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Due to the high density of questions related to the use of the ellipsis (...), I am not sure whether my question has already been adequately answered or not. However, in my research, I haven't found anything that address my specific question.

My question relates specifically to quoting a passage and using an ellipsis to avoid an embedded parenthetical phrase in the original text. I am specifically interested in the Chicago Manual of Style, but advice regarding other formats is welcome.

An example, pulled from Kant's Groundwork of the Metaphysics of Morals in which this sort of problem frequently arises:

"For, all these effects (agreeableness of one's condition, indeed even promotion of other's happiness) could have been also brought about by other causes" (4:401).

As I have already explained the effects in my paper, I would like to eliminate the content inside the parentheses. My question is: do I need to use an ellipsis to show that I have taken content out of the original text, or does the fact that it is already parenthetical (i.e., not necessary for the structure or content of the original sentence) remove the need for an ellipsis?

My passage would thus either read:

"For, all these effects . . . could have been also brought about by other causes" (4:401).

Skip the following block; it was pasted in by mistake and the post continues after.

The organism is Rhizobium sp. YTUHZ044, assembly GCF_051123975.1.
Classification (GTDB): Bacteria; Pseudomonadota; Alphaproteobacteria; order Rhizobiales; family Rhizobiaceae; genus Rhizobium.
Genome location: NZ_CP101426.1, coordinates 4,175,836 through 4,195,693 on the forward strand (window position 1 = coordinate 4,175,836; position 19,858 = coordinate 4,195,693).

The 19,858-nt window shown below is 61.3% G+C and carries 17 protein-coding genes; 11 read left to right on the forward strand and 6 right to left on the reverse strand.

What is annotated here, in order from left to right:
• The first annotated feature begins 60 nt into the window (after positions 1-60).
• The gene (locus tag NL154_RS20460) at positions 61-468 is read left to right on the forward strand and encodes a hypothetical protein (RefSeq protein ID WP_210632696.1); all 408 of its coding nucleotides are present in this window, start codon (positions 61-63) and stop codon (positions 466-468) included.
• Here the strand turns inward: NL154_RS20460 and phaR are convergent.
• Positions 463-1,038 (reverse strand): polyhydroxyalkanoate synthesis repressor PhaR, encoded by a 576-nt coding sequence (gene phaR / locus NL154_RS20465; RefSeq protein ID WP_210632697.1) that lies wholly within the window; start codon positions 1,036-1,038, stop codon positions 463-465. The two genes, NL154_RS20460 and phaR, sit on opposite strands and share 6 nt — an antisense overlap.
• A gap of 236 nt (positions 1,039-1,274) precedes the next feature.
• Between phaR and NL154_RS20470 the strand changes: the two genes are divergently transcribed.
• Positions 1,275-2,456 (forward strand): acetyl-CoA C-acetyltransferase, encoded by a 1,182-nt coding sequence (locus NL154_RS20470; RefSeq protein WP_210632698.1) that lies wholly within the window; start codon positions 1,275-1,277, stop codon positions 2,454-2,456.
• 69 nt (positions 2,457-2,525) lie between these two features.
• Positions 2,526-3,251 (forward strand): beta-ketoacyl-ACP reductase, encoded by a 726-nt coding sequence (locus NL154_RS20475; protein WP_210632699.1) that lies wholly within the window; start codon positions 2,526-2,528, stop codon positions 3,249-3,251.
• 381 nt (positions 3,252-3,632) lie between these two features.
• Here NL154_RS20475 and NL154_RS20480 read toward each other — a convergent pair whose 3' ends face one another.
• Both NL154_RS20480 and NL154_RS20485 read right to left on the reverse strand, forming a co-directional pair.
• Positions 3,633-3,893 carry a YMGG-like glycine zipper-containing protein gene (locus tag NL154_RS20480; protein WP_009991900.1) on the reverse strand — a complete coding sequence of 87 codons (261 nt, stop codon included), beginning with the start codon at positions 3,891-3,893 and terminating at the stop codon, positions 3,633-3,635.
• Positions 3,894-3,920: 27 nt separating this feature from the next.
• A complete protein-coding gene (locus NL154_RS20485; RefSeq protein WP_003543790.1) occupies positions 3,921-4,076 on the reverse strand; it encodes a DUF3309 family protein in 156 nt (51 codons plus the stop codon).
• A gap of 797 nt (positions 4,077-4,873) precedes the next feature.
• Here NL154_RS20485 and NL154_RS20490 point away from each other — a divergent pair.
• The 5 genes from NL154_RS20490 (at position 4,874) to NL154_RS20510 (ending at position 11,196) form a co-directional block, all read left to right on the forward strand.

Or:

"For, all these effects could have been also brought about by other causes" (4:401).

Which (if either) is correct?

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    'For, ...'? Is this translation from Kant? Kant is dense enough without having to navigate archaic usage. Is 'for' meant to mean 'therefore' or 'hence' or 'in consequence' or something else? Anyway, the proper method is an ellipsis even if you're leaving out a parenthetical. – Mitch May 4 '16 at 0:16
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An ellipsis is punctuation, and as such, it has no grammatical role. It's job is to indicate to your reader that you have left something out of a direct quote. You must do this whether or not the thing you leave out is an aside.

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